How to be an Old Poet: The Examples of Hardy and Yeats



Ten or twelve years ago I wrote an introduction to a volume of Hardy’s poems in which I considered the consequences for the poetry of the fact that most of it was written in the last decades of a long life.1 I want to return to that subject here, but in a different way, expanding it to include another great modern poet, and shifting it upward to the level of theory: The Theory of Old Poets. That’s how our thinking about art works, isn’t it? We have an idea, time passes, the idea grows, spreads, changes, until particulars begin to look like principles, and we have a theory. I’m a decade and more older than I was when I first wrote about Hardy and old age. And so, I might add, are you. A decade nearer our own old age: high time we thought about it.


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  1. Quotations from Hardy’s poems are taken from The Complete Poetical Works of Thomas Hardy, ed. Samuel Hynes (Oxford: Clarendon Press, 1982–95) 5 volumes.Google Scholar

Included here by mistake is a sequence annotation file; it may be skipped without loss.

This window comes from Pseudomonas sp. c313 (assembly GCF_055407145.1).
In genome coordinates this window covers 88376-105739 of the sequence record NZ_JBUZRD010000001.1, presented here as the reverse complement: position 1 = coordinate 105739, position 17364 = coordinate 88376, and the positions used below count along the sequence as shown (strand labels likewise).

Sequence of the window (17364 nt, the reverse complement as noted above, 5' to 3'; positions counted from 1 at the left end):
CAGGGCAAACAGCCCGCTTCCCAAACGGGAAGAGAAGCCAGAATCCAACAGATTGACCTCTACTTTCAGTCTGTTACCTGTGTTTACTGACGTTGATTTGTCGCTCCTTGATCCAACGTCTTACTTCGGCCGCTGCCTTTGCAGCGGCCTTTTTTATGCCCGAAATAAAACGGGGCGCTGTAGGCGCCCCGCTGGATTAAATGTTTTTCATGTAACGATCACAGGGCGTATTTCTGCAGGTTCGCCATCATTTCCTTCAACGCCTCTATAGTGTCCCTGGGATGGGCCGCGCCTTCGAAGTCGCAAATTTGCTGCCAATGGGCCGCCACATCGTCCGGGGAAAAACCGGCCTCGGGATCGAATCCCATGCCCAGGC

2. Quotations from Yeats’s poems are taken from The Collected Poems of W.B. Yeats (London: Macmillan, 1950).Google Scholar
  3. 1.
    Introduction to Thomas Hardy, ed. Samuel Hynes (Oxford: Oxford University Press, 1984).Google Scholar
  4. 6.
    Thomas Hardy, The Life and Work of Thomas Hardy, ed. Michael Millgate (London: Macmillan, 1984) p. 478.Google Scholar

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© Samuel Hynes 1998

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